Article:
The little streams of alcohol come trickling down the rocks…

Tonight was silly fun.

We had a church supper and talent show, and after a good, old-fashioned meal of baked beans and hot dogs and potato salad and blueberry pie and other delectable goodies, we had some goofy skits and singing. Pepperkat and I led a sing-a-long of “You Are My Sunshine,” and we goofed around with the “real” version of “The Big Rock Candy Mountains.”

As you can see by this Wikipedia article, the song has a history. I kept thinking that Shirley Temple did the kiddie version of the song, but it was actually Burl Ives.

One evening as the sun went down
And the jungle fires were burning,
Down the track came a hobo hiking,
And he said, “Boys, I’m not turning
I’m headed for a land that’s far away
Beside the crystal fountains
So come with me, we’ll go and see
The Big Rock Candy Mountains

In the Big Rock Candy Mountains,
There’s a land that’s fair and bright,
Where the handouts grow on bushes
And you sleep out every night.
Where the boxcars all are empty
And the sun shines every day
And the birds and the bees
And the cigarette trees
The lemonade springs
Where the bluebird sings
In the Big Rock Candy Mountains.

In the Big Rock Candy Mountains
All the cops have wooden legs
And the bulldogs all have rubber teeth
And the hens lay soft-boiled eggs
The farmers’ trees are full of fruit
And the barns are full of hay
Oh I’m bound to go
Where there ain’t no snow
Where the rain don’t fall
The winds don’t blow
In the Big Rock Candy Mountains.

In the Big Rock Candy Mountains
You never change your socks
And the little streams of alcohol
Come trickling down the rocks
The brakemen have to tip their hats
And the railway bulls are blind
There’s a lake of stew
And of whiskey too
You can paddle all around it
In a big canoe
In the Big Rock Candy Mountains

In the Big Rock Candy Mountains,
The jails are made of tin.
And you can walk right out again,
As soon as you are in.
There ain’t no short-handled shovels,
No axes, saws nor picks,
I’m bound to stay
Where you sleep all day,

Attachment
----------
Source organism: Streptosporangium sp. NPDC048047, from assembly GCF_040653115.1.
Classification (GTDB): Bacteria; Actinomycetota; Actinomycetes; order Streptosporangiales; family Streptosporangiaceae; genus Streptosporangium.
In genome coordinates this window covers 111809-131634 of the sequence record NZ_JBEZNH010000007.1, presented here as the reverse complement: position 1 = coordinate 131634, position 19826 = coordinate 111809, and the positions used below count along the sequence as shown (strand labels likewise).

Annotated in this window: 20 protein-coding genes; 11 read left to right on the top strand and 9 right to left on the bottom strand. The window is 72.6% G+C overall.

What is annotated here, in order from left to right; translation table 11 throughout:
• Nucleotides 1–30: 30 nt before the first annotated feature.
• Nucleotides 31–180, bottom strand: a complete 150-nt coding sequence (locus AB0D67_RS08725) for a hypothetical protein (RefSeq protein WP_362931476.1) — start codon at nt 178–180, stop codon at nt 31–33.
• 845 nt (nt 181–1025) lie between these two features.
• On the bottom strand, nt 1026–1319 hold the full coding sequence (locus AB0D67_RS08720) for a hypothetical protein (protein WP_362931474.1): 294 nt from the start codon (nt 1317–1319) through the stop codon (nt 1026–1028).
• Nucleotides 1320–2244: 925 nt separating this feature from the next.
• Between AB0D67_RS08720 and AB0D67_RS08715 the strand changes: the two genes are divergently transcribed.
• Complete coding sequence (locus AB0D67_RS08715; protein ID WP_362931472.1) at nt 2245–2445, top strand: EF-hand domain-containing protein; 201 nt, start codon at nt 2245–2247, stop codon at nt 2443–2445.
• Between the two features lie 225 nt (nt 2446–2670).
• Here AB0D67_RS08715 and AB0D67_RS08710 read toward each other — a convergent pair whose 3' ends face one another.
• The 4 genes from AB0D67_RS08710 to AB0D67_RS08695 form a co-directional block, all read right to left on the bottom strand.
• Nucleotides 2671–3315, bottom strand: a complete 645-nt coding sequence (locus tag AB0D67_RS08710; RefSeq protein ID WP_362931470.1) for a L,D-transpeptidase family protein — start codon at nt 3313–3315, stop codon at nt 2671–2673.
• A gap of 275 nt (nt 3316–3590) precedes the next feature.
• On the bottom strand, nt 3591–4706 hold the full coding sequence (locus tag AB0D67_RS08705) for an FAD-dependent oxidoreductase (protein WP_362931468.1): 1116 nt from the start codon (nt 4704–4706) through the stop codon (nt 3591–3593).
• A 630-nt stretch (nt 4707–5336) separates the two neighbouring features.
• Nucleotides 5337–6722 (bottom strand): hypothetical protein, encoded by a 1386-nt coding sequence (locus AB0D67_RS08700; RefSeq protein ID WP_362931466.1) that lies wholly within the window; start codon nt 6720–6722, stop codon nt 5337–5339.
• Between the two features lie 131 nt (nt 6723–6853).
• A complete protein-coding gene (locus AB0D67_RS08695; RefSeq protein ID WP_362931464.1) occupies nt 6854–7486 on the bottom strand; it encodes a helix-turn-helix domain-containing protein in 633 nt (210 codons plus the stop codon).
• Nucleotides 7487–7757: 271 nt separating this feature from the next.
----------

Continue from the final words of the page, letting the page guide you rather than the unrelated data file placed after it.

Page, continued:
Where they hung the jerk
That invented work
In the Big Rock Candy Mountains.

I’ll see you all
This coming fall
In the Big Rock Candy Mountains.

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6 Responses to The little streams of alcohol come trickling down the rocks…

  1. Linkmeister says:

    That’s an interesting history. I read the lyrics before I clicked the Wikipedia link, and the phrase “railroad bulls” clued me in that it was from a hobo’s perspective; glad to see I was right.

  2. Brian says:

    There’s an excellent cover of this version of the song on the “O Brother Where Art Thou?” soundtrack.

    I have that version as well as the Burl Ives version ripped to MP3 if you would like them. If you have not listened to the Burl Ives version for a long, long time, you might be surprised to learn that it’s not quite a bowdlerized as you think.

  3. Solonor says:

    We got the idea to do those songs from the Brother soundtrack. It gets played around here a LOT. 🙂

    I haven’t heard the Burl Ives version in forever. I heard a clip of it on when looking for versions of the song.

    I guess I’m not even thinking of the Burl Ives version, but of the one I heard when I was a little kid… where it goes:

    Oh, the buzzin’ of the bees in the peppermint trees
    ‘Round the soda water fountains
    Where the lemonade springs and the bluebird sings
    In the Big Rock Candy Mountains

    And the little streams of alcohol are lemonade. And the “lake of stew and of whiskey too” is made into “stew and of soda too.”

  4. *** Dave says:

    My wife, coming from a long family history of involvement in Scouting (both Boy and Girl) gets endless delight when this tune comes up on the OBWT soundtrack, as it doesn’t much resemble the version she ever heard sung around the campfire …

  5. domino says:

    It’s funny. A mutual friend of ours that I once shared an apartment with and has red hair and played the slide trombone and lived on a real steep hill in high school (got it now?). ANYWAY, when we were roommates he was going through an atheistic phase (he may not have called it that, but that

  6. Ric The Schmuck says:

    Oh my, now that would be a thread to behold….

    The many religous phases of the red-headed trombone player on the hill….

    Come to think of it, I think this bloggy stuff would be right up his alley.

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